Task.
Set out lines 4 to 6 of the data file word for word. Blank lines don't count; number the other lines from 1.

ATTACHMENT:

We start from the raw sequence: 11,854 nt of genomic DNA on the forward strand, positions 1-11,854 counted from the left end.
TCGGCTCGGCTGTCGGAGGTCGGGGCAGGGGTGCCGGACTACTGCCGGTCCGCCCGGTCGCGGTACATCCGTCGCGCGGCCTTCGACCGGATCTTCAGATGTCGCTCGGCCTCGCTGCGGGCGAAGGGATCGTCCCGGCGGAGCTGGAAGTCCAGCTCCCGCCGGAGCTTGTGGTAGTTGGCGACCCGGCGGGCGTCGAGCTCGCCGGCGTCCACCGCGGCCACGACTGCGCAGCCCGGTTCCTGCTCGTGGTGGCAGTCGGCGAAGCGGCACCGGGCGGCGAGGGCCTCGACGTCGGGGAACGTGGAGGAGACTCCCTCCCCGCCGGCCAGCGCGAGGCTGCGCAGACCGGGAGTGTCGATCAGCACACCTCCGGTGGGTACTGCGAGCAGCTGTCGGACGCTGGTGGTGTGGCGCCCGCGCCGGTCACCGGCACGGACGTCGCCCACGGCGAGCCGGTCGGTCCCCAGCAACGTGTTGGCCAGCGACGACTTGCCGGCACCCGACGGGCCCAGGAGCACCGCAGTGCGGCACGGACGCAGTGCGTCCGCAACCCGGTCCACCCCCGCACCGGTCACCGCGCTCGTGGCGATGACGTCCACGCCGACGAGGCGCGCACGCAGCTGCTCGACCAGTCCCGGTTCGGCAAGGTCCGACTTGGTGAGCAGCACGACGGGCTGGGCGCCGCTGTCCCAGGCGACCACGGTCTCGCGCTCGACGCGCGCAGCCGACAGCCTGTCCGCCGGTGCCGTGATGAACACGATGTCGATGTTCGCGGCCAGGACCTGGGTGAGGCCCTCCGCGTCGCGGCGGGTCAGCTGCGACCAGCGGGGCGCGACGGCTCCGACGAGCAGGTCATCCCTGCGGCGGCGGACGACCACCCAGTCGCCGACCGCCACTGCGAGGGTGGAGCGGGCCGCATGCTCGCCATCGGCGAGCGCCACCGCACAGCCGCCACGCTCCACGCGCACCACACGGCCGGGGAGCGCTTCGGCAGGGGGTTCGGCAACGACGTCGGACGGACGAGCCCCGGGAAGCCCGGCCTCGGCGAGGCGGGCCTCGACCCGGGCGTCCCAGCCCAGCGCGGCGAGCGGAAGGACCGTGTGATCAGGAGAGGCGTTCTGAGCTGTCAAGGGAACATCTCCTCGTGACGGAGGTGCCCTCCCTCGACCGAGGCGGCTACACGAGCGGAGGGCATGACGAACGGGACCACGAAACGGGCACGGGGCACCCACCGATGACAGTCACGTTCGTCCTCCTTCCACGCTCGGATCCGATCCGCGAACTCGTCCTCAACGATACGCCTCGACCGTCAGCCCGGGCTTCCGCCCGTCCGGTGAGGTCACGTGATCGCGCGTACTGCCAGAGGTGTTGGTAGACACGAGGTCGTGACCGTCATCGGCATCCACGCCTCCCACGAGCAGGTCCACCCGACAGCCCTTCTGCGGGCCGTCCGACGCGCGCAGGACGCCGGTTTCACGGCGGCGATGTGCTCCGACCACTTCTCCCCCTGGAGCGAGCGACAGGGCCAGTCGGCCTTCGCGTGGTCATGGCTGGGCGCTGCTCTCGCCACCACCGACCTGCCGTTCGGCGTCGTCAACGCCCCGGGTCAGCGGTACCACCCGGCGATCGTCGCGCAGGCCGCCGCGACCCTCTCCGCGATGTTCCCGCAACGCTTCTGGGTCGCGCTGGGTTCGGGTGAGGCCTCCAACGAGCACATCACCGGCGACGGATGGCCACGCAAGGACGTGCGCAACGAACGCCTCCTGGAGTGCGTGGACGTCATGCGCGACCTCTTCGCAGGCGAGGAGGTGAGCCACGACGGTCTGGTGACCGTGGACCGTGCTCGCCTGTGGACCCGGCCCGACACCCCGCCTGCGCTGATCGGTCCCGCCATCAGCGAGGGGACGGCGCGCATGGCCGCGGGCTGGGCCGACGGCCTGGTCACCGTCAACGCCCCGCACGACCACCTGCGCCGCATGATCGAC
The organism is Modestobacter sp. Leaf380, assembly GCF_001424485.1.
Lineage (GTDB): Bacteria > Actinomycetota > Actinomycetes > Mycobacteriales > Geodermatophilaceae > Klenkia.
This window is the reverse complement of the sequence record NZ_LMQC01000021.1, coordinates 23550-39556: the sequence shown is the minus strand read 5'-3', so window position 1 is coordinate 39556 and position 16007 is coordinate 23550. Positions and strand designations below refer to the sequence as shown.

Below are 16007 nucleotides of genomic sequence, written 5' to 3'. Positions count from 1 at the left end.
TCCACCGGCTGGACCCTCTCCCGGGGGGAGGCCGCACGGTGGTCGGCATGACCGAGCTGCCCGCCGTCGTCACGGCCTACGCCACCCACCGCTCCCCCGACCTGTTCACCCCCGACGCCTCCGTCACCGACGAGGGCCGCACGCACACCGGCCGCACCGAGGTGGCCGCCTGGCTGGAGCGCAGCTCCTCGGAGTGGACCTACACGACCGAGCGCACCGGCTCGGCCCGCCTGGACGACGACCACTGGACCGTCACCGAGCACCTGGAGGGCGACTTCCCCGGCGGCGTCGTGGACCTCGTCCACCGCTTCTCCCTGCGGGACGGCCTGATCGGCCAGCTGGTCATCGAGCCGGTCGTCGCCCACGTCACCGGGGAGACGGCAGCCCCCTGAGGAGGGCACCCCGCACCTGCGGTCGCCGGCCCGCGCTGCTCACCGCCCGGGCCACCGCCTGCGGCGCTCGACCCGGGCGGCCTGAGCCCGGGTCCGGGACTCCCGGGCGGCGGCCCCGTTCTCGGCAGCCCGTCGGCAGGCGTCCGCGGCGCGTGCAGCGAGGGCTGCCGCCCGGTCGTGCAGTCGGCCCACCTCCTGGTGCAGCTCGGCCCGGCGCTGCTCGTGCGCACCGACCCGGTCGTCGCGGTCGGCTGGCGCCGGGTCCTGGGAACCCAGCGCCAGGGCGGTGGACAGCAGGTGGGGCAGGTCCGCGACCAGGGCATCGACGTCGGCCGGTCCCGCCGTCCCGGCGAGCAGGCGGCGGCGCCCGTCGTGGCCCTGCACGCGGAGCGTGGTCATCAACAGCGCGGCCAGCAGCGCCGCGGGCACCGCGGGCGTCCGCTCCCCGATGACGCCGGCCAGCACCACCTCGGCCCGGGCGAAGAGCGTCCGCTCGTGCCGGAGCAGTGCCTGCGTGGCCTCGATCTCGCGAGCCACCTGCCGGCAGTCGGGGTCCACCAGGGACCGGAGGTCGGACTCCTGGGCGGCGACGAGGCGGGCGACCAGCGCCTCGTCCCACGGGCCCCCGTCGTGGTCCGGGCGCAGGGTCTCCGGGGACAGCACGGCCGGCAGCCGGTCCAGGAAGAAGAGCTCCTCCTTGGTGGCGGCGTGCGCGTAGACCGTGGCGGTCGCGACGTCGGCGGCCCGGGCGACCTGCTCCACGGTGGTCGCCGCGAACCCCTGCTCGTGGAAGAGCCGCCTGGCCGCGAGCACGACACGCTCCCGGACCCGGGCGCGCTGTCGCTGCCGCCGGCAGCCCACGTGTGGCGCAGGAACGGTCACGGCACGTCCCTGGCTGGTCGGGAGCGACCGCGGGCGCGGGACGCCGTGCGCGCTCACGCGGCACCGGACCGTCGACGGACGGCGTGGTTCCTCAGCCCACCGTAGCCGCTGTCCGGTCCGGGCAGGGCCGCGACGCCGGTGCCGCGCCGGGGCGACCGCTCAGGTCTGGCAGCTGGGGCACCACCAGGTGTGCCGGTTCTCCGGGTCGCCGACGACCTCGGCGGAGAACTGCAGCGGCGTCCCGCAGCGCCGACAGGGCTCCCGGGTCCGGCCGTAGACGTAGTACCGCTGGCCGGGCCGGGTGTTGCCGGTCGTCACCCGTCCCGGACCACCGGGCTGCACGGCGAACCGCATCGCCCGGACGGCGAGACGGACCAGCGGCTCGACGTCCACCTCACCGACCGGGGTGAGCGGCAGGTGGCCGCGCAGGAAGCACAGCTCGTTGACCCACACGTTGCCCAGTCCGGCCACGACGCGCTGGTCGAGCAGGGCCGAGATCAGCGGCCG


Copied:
Lineage (GTDB): Bacteria > Actinomycetota > Actinomycetes > Mycobacteriales > Geodermatophilaceae > Klenkia.
This window is the reverse complement of the sequence record NZ_LMQC01000021.1, coordinates 23550-39556: the sequence shown is the minus strand read 5'-3', so window position 1 is coordinate 39556 and position 16007 is coordinate 23550. Positions and strand designations below refer to the sequence as shown.

Below are 16007 nucleotides of genomic sequence, written 5' to 3'. Positions count from 1 at the left end.